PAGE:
When Roselyn "Rosie" Keo and Karina Pascucci decided that the traditional and legal ways of making money in the strip club scene were not enough, they, along with others, conspired to trick, manipulate and drug unsuspecting wealthy men before taking their money to fund their own lavish lifestyles in the wake of the 2008 financial crisis.
The money was pouring in and, for a while, no one caught on until it all came crashing down.
Hustling from the very beginning
Keo has been a lifelong hustler.
"I don't think I was a con woman," Keo said. "I'm a businesswoman. I was just in the wrong business."
She started her entrepreneurship in grade school, where she would sell candy for a profit, said David Haskell, editor-in-chief of New York Magazine, which covered the scam involving Keo in 2015.
Keo started working as a waitress at a diner in Nanuet, New York, at 17 years old.
"That's when I started hustling, 'cause you know, you work off of tips," she said. "You know, the harder you work and the nicer you are, the more money you're gonna get."
Customers from Lace, a nearby gentlemen's club, would frequent the diner, Keo said, during a series of revealing interviews.
"They were like, 'Oh, you're hot. You know, you should be working there,'" Keo said.
Keo said she remembered watching "G String Divas" on HBO and seeing strippers become stars on Howard Stern's radio show.
"I was like, 'Oh, if they can do it, I could do it,'" she said.
After getting her start at Lace, Keo worked at a number of New York City gentlemen’s clubs, eventually getting a job at Scores in Manhattan’s Chelsea neighborhood. On her first night there, she said she made $2,000 to $3,000 in a matter of hours.
To make that kind of money in one night, she said "it felt great to have that power. It's a rush. You get a high."
Keo was taking classes at the time, too. "I was making my tuition in one night [working at Scores] and I was like, 'Oh my gosh, school can wait,'" she said, laughing.
Though the cash was rolling in, Keo, like others in the industry, was forced to pay hefty fees to the club's management just to be given a slot on the schedule.
It was $300 to work at a club and then management would claim 40% of the night's earnings, Keo said. Additionally, dancers tipped other employees like bartenders to get sent the right clients.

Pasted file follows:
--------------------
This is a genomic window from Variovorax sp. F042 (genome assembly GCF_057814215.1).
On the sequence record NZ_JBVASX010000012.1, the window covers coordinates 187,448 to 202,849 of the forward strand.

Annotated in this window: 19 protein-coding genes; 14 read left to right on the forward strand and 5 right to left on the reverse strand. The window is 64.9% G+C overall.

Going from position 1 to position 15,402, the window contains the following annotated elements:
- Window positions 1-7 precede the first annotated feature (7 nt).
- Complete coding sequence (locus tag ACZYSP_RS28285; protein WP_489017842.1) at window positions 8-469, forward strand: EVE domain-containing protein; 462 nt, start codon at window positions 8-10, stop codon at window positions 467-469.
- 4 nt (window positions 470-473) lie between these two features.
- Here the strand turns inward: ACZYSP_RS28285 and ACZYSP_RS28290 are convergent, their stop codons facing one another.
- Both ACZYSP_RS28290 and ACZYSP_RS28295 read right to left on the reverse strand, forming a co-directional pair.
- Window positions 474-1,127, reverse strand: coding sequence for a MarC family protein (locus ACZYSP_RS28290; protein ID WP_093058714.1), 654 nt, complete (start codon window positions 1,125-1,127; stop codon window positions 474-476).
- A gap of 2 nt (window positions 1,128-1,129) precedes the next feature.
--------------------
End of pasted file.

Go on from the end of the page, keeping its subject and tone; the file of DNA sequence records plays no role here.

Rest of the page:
"You're like, 'No, I'm doing all the work. I show up to work every day, miserable, drinking to be here, putting up with nonsense… What did you do? You came in a suit,'" Keo said of having to give up her earnings.
She would soon have another major curveball coming her way.
A new hustle
After the 2008 financial crisis, banks collapsed and trillions of dollars in wealth were gone. Keo's wealthy Wall Street clientele were no longer spending like they once did. With money tight, companies began clamping down on costly expenses, like nights out at clubs.
Keo, who said she was used to making $10,000 a night by that point, needed a new plan of action.
"You weren't getting paid to sit and talk anymore and hang out," Keo said. "Girls were doing dirty things...and I was like, 'Oh my gosh, I can't do that."
Faced with the choice of making less money or having to perform sex acts to keep her income where she needed it to be, Keo said she teamed up with Samantha Barbash, an ambitious single mom from the Bronx.
She wasn’t a dancer, but Keo said “[s]he had connections with the hosts and the customers. She was a veteran and she was somebody you wanted to have on your side."
Barbash and the others would go "fishing," the term Keo said is used for luring clients into the strip clubs to get them to spend as much money as possible. The women who participated would walk away with a cut.
"I would like to think Samantha was the CEO and I was the CFO," Keo said.
Barbash also recruited Karina Pascucci, who worked at the city's strip clubs but as a waitress and a massage girl.
"The hustle starts from a very legal thing that happens every night in New York City," Haskell explained. "Men are out on the town [and] they somehow meet an attractive woman at a bar. She's great, they're having a good time. She suggests, 'Hey, let's go to a strip club, that would be fun.'"
Keo and Pascucci said they would go to happy hours at lounges, bars and steakhouses all over the city to pick up men.